Of his works, which are very numerous, many have not yet been printed. We may mention: Chronographia (from 976–1077), which in spite of its bias in favour of the Ducases is a valuable history of his time, chiefly on domestic affairs; three Epitaphioi or funeral orations over the patriarchs Cerularius, Lichudes and Xiphilinus. His letters (nearly 500 in number) are also full of details of the period. A complete list of his works is given in Fabricius, Bibliotheca graeca, x. 41; the most important have been published by C. Sathas in his Μεσαιωνιἡ βιβλιοθήκη, iv, v. On Psellus himself see Leo Allatius, De Psellis et eorum scriptis (1634); E. Egger in Dictionnaire des sciences philosophiques (1875); A. Rambaud in Revue historique (1877); P. V. Bezobrazov, Michel Psellos (1890; in Russian); C. Neumann, Die Weltstellung des byzantinischen Reiches vor den Kreuzzügen (1894); C. Krumbacher, Geschichte der byzantinischen Literatur (1897); J. E. Sandys, Hist. of Classical Scholarship (1906), i. 411.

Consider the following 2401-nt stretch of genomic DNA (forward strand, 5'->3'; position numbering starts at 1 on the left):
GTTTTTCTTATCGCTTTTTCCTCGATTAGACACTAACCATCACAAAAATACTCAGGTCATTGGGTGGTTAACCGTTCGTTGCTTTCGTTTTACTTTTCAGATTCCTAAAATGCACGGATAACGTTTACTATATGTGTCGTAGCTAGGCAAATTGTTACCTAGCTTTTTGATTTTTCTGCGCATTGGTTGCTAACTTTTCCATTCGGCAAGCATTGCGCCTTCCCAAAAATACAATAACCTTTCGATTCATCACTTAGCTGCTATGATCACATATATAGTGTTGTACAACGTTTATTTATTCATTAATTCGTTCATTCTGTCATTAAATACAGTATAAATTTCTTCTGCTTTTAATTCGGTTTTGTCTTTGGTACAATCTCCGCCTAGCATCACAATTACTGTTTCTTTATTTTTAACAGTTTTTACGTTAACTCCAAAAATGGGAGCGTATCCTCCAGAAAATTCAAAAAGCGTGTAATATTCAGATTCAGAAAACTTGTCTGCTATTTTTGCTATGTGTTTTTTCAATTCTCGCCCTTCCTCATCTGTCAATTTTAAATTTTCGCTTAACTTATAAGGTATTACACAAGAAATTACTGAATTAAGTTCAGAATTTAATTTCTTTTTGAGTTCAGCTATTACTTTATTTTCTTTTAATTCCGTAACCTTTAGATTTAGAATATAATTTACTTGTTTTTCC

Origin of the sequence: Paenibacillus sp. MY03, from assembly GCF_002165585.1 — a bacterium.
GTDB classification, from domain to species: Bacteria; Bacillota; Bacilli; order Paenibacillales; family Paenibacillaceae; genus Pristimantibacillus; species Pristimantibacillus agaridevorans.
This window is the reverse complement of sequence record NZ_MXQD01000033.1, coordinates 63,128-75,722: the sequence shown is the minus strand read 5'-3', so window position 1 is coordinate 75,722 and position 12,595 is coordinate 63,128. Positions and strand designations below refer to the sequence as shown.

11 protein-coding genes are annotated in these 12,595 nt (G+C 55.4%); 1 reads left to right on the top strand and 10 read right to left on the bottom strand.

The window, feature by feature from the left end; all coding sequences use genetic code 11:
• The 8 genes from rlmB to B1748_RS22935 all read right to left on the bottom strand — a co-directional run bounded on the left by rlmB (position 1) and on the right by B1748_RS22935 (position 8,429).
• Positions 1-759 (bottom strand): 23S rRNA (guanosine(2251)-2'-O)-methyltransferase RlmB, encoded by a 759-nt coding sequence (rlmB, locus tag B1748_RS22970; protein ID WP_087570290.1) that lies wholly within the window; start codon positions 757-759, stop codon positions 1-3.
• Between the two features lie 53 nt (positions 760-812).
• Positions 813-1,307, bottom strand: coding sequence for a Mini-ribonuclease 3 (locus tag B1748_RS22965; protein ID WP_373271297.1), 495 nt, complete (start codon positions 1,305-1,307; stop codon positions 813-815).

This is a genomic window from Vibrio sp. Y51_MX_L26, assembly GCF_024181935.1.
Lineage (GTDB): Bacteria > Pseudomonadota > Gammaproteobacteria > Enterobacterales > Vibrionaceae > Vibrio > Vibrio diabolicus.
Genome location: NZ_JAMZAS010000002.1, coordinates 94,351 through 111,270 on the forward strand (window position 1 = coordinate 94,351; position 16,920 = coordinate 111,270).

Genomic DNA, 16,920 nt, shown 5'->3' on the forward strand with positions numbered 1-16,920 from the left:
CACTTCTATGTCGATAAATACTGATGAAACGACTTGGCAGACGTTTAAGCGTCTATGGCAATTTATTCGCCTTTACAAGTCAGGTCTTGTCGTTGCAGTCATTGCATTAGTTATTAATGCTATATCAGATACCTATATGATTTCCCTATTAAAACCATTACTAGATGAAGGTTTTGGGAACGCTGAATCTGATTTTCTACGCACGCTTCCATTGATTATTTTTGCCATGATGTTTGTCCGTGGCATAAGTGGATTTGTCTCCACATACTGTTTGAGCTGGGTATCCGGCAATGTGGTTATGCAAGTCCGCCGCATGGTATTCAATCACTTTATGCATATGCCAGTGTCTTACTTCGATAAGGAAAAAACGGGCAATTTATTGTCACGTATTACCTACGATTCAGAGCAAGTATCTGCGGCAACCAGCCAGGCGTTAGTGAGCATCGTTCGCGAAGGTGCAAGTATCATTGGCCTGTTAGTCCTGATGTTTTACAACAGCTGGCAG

PSEUDO-DIPTERAL (Gr. ψευδής, false, δίς, double, and πτερόν, a wing), the term given to a dipteral temple, i.e. in which there are two rows of columns round the naos, the inner row of which has been omitted to give more space for the processions or for shelter (see Temple).